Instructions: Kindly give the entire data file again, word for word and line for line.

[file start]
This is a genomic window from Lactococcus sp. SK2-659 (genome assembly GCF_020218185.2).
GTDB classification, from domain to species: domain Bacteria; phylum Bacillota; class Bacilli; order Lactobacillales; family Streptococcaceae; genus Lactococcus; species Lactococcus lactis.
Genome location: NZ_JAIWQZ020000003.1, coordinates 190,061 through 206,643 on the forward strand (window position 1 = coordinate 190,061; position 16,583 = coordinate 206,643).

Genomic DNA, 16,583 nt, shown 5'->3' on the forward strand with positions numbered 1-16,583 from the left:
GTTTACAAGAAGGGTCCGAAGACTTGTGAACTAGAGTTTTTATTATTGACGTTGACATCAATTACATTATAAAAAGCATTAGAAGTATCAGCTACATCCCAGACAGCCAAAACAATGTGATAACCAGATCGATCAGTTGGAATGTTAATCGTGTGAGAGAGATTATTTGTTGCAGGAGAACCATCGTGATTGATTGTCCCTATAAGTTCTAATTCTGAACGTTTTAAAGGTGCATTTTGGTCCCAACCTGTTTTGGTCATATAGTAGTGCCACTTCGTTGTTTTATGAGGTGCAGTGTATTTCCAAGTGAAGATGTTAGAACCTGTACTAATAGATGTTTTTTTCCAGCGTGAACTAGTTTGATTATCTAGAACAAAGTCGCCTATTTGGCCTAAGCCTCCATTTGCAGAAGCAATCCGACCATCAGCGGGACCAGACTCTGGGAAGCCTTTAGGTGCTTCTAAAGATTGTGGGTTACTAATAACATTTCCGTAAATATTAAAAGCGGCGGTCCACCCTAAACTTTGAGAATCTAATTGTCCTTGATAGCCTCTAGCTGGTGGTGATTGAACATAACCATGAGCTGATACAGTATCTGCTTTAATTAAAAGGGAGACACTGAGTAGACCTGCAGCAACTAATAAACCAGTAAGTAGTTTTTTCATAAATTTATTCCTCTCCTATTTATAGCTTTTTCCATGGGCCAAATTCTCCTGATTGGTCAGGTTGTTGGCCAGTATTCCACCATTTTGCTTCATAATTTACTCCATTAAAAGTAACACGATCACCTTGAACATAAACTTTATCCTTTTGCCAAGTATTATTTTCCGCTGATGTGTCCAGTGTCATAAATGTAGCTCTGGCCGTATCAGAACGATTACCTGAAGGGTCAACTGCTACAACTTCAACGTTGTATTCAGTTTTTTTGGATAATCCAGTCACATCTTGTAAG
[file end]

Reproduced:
This is a genomic window from Lactococcus sp. SK2-659 (genome assembly GCF_020218185.2).
GTDB classification, from domain to species: domain Bacteria; phylum Bacillota; class Bacilli; order Lactobacillales; family Streptococcaceae; genus Lactococcus; species Lactococcus lactis.
Genome location: NZ_JAIWQZ020000003.1, coordinates 190,061 through 206,643 on the forward strand (window position 1 = coordinate 190,061; position 16,583 = coordinate 206,643).

Genomic DNA, 16,583 nt, shown 5'->3' on the forward strand with positions numbered 1-16,583 from the left:
GTTTACAAGAAGGGTCCGAAGACTTGTGAACTAGAGTTTTTATTATTGACGTTGACATCAATTACATTATAAAAAGCATTAGAAGTATCAGCTACATCCCAGACAGCCAAAACAATGTGATAACCAGATCGATCAGTTGGAATGTTAATCGTGTGAGAGAGATTATTTGTTGCAGGAGAACCATCGTGATTGATTGTCCCTATAAGTTCTAATTCTGAACGTTTTAAAGGTGCATTTTGGTCCCAACCTGTTTTGGTCATATAGTAGTGCCACTTCGTTGTTTTATGAGGTGCAGTGTATTTCCAAGTGAAGATGTTAGAACCTGTACTAATAGATGTTTTTTTCCAGCGTGAACTAGTTTGATTATCTAGAACAAAGTCGCCTATTTGGCCTAAGCCTCCATTTGCAGAAGCAATCCGACCATCAGCGGGACCAGACTCTGGGAAGCCTTTAGGTGCTTCTAAAGATTGTGGGTTACTAATAACATTTCCGTAAATATTAAAAGCGGCGGTCCACCCTAAACTTTGAGAATCTAATTGTCCTTGATAGCCTCTAGCTGGTGGTGATTGAACATAACCATGAGCTGATACAGTATCTGCTTTAATTAAAAGGGAGACACTGAGTAGACCTGCAGCAACTAATAAACCAGTAAGTAGTTTTTTCATAAATTTATTCCTCTCCTATTTATAGCTTTTTCCATGGGCCAAATTCTCCTGATTGGTCAGGTTGTTGGCCAGTATTCCACCATTTTGCTTCATAATTTACTCCATTAAAAGTAACACGATCACCTTGAACATAAACTTTATCCTTTTGCCAAGTATTATTTTCCGCTGATGTGTCCAGTGTCATAAATGTAGCTCTGGCCGTATCAGAACGATTACCTGAAGGGTCAACTGCTACAACTTCAACGTTGTATTCAGTTTTTTTGGATAATCCAGTCACATCTTGTAAG